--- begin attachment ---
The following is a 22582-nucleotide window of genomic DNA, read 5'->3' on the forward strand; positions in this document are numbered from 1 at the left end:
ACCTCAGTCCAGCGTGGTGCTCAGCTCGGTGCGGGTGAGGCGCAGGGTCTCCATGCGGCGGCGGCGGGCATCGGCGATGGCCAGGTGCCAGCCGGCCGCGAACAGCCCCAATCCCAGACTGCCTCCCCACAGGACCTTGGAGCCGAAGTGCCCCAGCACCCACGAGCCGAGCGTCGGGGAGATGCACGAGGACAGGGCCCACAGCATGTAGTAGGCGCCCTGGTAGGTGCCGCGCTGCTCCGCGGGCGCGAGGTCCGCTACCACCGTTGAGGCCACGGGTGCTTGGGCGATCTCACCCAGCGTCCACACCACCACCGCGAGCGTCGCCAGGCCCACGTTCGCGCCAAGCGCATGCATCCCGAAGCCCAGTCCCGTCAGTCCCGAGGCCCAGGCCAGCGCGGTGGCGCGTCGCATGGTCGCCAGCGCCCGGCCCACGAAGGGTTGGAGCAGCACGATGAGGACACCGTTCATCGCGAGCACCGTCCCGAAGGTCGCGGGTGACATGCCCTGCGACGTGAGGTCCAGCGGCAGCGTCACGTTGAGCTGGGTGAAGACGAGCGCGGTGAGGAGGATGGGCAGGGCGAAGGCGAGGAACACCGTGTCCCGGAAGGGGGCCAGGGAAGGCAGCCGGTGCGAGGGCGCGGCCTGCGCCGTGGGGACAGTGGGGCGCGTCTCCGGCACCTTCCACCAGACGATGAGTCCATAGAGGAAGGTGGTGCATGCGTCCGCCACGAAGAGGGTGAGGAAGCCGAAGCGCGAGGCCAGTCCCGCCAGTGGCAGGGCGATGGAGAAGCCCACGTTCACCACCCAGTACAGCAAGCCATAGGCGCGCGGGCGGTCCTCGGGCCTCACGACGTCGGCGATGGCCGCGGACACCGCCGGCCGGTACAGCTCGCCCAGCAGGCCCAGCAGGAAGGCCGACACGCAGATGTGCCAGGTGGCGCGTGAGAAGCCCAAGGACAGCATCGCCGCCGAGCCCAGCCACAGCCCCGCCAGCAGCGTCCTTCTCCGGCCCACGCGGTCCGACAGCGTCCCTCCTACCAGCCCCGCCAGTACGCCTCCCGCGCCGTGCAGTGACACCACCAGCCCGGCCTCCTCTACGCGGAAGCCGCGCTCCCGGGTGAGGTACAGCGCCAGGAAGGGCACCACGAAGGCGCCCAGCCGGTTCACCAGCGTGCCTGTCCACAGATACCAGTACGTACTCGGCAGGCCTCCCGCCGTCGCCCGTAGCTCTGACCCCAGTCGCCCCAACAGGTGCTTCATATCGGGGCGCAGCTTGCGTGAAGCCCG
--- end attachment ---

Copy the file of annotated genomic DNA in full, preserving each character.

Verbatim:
The following is a 22582-nucleotide window of genomic DNA, read 5'->3' on the forward strand; positions in this document are numbered from 1 at the left end:
ACCTCAGTCCAGCGTGGTGCTCAGCTCGGTGCGGGTGAGGCGCAGGGTCTCCATGCGGCGGCGGCGGGCATCGGCGATGGCCAGGTGCCAGCCGGCCGCGAACAGCCCCAATCCCAGACTGCCTCCCCACAGGACCTTGGAGCCGAAGTGCCCCAGCACCCACGAGCCGAGCGTCGGGGAGATGCACGAGGACAGGGCCCACAGCATGTAGTAGGCGCCCTGGTAGGTGCCGCGCTGCTCCGCGGGCGCGAGGTCCGCTACCACCGTTGAGGCCACGGGTGCTTGGGCGATCTCACCCAGCGTCCACACCACCACCGCGAGCGTCGCCAGGCCCACGTTCGCGCCAAGCGCATGCATCCCGAAGCCCAGTCCCGTCAGTCCCGAGGCCCAGGCCAGCGCGGTGGCGCGTCGCATGGTCGCCAGCGCCCGGCCCACGAAGGGTTGGAGCAGCACGATGAGGACACCGTTCATCGCGAGCACCGTCCCGAAGGTCGCGGGTGACATGCCCTGCGACGTGAGGTCCAGCGGCAGCGTCACGTTGAGCTGGGTGAAGACGAGCGCGGTGAGGAGGATGGGCAGGGCGAAGGCGAGGAACACCGTGTCCCGGAAGGGGGCCAGGGAAGGCAGCCGGTGCGAGGGCGCGGCCTGCGCCGTGGGGACAGTGGGGCGCGTCTCCGGCACCTTCCACCAGACGATGAGTCCATAGAGGAAGGTGGTGCATGCGTCCGCCACGAAGAGGGTGAGGAAGCCGAAGCGCGAGGCCAGTCCCGCCAGTGGCAGGGCGATGGAGAAGCCCACGTTCACCACCCAGTACAGCAAGCCATAGGCGCGCGGGCGGTCCTCGGGCCTCACGACGTCGGCGATGGCCGCGGACACCGCCGGCCGGTACAGCTCGCCCAGCAGGCCCAGCAGGAAGGCCGACACGCAGATGTGCCAGGTGGCGCGTGAGAAGCCCAAGGACAGCATCGCCGCCGAGCCCAGCCACAGCCCCGCCAGCAGCGTCCTTCTCCGGCCCACGCGGTCCGACAGCGTCCCTCCTACCAGCCCCGCCAGTACGCCTCCCGCGCCGTGCAGTGACACCACCAGCCCGGCCTCCTCTACGCGGAAGCCGCGCTCCCGGGTGAGGTACAGCGCCAGGAAGGGCACCACGAAGGCGCCCAGCCGGTTCACCAGCGTGCCTGTCCACAGATACCAGTACGTACTCGGCAGGCCTCCCGCCGTCGCCCGTAGCTCTGACCCCAGTCGCCCCAACAGGTGCTTCATATCGGGGCGCAGCTTGCGTGAAGCCCG